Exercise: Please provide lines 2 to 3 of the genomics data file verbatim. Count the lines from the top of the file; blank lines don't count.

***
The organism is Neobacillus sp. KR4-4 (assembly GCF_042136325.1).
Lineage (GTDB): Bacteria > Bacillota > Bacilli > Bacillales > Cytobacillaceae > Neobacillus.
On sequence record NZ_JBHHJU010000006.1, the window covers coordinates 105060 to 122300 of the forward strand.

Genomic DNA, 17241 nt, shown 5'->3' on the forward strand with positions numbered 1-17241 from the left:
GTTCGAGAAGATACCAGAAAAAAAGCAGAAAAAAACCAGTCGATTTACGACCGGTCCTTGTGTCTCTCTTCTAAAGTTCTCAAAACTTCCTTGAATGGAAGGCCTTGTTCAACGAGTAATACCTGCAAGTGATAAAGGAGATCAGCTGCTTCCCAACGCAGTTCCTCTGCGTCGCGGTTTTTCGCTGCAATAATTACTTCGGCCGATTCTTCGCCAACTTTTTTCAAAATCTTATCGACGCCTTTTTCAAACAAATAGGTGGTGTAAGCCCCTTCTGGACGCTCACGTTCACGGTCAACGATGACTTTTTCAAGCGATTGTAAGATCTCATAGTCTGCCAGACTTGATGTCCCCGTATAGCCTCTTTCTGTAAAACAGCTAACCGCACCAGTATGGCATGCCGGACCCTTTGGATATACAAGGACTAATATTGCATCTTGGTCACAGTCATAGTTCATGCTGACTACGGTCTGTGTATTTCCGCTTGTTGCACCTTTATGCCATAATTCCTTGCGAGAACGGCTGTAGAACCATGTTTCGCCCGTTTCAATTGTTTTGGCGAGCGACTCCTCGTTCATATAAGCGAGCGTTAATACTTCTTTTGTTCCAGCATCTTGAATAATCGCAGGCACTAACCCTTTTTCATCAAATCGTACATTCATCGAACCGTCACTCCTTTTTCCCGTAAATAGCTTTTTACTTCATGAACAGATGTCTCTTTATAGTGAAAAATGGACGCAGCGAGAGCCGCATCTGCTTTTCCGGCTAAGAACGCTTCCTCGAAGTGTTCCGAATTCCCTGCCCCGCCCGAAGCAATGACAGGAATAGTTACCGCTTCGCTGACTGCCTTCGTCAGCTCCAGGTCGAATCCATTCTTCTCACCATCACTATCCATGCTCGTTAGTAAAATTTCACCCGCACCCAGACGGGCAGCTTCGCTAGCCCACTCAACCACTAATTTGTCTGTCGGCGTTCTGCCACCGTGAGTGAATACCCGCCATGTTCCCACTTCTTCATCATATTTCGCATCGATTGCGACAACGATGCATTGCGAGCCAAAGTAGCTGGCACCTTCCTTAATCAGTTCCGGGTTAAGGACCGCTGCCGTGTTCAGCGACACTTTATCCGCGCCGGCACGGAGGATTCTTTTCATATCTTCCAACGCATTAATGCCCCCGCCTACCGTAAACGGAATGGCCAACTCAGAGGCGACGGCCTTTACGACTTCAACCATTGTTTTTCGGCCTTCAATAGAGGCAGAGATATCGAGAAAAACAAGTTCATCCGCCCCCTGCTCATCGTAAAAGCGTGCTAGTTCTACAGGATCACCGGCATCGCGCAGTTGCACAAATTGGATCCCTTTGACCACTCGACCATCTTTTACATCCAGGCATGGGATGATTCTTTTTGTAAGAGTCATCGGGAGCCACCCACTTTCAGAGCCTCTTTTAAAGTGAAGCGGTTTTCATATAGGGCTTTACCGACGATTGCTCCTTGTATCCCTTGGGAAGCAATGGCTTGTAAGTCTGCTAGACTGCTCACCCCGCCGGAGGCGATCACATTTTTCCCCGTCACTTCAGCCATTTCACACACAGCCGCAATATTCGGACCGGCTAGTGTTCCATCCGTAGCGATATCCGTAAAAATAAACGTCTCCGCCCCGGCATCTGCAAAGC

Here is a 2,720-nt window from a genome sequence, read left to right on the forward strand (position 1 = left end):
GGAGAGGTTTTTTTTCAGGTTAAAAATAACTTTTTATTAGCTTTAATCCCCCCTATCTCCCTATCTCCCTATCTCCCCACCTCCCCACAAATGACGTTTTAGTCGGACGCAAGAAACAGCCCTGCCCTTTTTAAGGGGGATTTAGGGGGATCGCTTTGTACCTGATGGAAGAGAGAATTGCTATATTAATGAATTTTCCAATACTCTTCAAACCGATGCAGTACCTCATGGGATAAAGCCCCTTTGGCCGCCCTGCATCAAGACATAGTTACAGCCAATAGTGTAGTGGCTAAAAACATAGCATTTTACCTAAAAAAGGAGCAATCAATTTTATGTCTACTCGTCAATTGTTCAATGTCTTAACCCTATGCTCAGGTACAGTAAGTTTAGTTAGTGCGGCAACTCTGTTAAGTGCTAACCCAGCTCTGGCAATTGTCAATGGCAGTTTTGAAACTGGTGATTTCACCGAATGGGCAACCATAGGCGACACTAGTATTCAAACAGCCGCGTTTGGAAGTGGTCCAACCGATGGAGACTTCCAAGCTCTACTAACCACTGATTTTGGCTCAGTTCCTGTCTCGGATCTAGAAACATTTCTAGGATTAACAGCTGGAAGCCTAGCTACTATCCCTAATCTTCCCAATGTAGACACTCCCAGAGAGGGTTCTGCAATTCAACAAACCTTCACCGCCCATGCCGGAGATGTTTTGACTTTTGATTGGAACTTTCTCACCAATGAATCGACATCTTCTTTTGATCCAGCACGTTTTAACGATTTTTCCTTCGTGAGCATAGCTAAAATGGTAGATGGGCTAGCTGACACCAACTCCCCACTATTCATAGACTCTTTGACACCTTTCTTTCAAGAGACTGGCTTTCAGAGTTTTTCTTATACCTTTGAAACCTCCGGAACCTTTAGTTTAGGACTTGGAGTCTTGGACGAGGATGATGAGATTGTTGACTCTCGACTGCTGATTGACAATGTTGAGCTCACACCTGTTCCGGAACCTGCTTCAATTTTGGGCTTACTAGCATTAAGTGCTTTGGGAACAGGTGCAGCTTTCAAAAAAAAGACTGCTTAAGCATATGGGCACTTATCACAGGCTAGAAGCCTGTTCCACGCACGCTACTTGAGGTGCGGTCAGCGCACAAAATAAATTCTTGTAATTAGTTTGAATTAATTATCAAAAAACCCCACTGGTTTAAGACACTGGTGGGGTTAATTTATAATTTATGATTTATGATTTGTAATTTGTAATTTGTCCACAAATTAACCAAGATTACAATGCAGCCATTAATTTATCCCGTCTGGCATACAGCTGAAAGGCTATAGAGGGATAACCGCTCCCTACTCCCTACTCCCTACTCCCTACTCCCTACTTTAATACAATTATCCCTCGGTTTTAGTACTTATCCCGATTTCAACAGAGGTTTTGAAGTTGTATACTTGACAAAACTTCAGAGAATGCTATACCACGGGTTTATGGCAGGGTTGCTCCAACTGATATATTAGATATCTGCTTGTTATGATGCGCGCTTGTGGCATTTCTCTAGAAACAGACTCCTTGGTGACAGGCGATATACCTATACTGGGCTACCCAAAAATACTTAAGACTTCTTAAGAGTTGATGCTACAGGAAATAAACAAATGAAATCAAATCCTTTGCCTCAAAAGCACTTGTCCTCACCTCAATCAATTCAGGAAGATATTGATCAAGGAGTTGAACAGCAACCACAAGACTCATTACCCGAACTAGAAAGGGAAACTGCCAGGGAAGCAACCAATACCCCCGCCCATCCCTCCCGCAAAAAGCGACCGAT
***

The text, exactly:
Lineage (GTDB): Bacteria > Bacillota > Bacilli > Bacillales > Cytobacillaceae > Neobacillus.
On sequence record NZ_JBHHJU010000006.1, the window covers coordinates 105060 to 122300 of the forward strand.